As we begin the injection of capital for job creation, production, and manufacturing in an attempt to revive the post-virus market multi-disciplinary voices are asking to heed the call for a ‘green economy’ and an equitable economy1. Epidemics and disease “roar through vulnerable communities all the time, this time it just happens to be roaring through the entire world” attracting the focus of all our attention, and unless we make critical changes now, we will see these types of events multiplied2.

Cholera Treatment Centre by MASS.

MASS Design Group was founded over a decade ago in response to an epidemic disease — extremely drug-resistant tuberculosis — whose airborne transmission was exacerbated by spatial conditions of hospital wards and waiting areas. Over the past decade, MASS has partnered with organisations working on the frontlines of the world’s major health challenges, from responding to acute epidemics of Ebola in Liberia and cholera in Haiti, to addressing the chronic injustices of structural health inequities around the world. When Covid-19 began to escalate, we saw its impact on our partners and the communities they regularly serve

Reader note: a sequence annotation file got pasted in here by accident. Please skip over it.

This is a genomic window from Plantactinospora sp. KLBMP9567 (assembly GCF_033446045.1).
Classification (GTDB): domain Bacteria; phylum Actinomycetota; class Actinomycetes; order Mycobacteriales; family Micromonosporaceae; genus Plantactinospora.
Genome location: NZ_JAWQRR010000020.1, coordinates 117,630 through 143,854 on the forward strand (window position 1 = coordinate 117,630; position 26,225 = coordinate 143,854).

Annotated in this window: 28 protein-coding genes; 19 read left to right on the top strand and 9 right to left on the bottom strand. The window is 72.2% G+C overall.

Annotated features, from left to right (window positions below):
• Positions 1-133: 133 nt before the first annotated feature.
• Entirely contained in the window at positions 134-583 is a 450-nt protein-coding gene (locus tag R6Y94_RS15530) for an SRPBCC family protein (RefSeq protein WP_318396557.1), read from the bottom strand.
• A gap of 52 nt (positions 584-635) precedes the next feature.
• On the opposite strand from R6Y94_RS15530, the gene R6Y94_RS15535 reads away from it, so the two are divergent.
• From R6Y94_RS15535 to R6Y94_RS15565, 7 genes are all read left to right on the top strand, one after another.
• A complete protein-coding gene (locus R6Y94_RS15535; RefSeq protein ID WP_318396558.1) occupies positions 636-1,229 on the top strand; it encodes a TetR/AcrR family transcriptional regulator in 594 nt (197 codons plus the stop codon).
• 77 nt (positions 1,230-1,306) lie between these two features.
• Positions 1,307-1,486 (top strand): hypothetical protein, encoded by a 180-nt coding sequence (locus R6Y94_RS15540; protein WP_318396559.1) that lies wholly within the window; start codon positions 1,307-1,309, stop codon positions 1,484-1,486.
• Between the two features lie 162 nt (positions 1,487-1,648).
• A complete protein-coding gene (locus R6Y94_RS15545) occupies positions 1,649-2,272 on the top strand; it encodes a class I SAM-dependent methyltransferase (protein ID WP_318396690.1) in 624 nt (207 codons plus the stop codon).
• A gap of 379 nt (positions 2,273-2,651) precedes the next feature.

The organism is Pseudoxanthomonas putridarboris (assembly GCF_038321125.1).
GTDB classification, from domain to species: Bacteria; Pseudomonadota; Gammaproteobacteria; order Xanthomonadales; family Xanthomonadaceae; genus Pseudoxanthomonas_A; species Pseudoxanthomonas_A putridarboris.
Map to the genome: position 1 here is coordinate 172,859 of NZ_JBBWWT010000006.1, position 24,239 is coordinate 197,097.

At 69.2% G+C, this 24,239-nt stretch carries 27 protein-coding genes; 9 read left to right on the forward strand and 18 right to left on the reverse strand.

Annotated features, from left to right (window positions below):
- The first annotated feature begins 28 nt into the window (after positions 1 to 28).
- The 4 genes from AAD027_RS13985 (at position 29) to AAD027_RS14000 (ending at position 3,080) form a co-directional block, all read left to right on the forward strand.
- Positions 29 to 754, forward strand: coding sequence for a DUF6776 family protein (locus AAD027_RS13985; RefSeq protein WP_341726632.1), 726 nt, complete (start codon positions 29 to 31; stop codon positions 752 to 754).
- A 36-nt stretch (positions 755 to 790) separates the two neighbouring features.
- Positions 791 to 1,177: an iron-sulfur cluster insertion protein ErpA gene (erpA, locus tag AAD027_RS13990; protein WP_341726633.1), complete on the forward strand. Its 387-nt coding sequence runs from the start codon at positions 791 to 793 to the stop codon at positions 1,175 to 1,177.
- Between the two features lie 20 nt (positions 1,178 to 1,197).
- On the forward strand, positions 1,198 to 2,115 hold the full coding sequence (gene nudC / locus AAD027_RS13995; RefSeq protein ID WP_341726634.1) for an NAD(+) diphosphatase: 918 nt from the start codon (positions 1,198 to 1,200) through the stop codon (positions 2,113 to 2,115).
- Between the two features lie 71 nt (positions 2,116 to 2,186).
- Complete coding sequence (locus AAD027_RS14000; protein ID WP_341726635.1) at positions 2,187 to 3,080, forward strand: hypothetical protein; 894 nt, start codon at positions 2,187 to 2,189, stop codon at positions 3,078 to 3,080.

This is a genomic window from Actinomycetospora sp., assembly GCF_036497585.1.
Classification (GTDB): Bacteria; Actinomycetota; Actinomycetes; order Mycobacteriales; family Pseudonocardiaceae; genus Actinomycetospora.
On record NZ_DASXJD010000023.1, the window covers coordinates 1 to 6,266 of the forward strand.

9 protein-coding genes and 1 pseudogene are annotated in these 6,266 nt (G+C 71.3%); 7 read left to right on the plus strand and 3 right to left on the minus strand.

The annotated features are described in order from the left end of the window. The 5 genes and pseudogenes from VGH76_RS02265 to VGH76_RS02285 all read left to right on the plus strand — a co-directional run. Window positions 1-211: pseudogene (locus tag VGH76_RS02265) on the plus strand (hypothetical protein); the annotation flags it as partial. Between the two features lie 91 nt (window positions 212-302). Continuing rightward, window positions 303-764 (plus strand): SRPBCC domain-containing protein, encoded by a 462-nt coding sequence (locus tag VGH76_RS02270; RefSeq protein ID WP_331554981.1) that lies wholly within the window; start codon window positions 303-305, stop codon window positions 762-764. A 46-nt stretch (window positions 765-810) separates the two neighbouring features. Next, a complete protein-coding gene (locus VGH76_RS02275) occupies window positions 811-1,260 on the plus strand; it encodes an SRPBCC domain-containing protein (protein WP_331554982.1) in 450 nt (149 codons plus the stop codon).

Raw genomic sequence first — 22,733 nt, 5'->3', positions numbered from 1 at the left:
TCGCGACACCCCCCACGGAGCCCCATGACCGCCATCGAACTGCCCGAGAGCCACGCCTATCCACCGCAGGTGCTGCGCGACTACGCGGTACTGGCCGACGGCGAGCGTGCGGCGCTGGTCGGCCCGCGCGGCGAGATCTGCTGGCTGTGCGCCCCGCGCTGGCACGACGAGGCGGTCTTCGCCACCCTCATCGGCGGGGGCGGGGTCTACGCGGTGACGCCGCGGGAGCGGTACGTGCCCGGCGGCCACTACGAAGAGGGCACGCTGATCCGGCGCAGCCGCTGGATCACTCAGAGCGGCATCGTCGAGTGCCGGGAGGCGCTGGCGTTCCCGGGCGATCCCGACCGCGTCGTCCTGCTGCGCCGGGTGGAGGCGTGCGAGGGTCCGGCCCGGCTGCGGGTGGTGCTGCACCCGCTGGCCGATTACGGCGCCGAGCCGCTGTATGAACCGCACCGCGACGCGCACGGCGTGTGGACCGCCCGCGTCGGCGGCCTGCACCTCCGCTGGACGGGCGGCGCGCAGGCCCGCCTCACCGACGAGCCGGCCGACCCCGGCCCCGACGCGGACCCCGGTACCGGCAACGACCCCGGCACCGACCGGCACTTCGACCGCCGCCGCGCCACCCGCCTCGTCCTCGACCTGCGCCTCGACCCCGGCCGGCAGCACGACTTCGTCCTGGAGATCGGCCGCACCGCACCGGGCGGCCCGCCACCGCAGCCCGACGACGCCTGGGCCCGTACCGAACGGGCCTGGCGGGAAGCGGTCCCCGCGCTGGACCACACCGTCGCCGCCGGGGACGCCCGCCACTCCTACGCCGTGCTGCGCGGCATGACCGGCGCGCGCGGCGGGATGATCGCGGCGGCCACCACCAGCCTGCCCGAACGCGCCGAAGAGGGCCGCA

In the healthcare industry, this is especially pronounced as the space of the hospital itself will continue to facilitate nosocomial (hospital-borne) infection, unless infection control protocols are established and adhered to. As validated protocols designed to prevent Covid-19 transmission do not yet exist, hospitals are having to implement spatial redesigns on the fly, doing their best to learn from protocols based on other diseases. Until we can better understand the virus’ pathways, we won’t be able to confidently redesign our existing spaces to adhere to new and higher standards of infection control guidelines.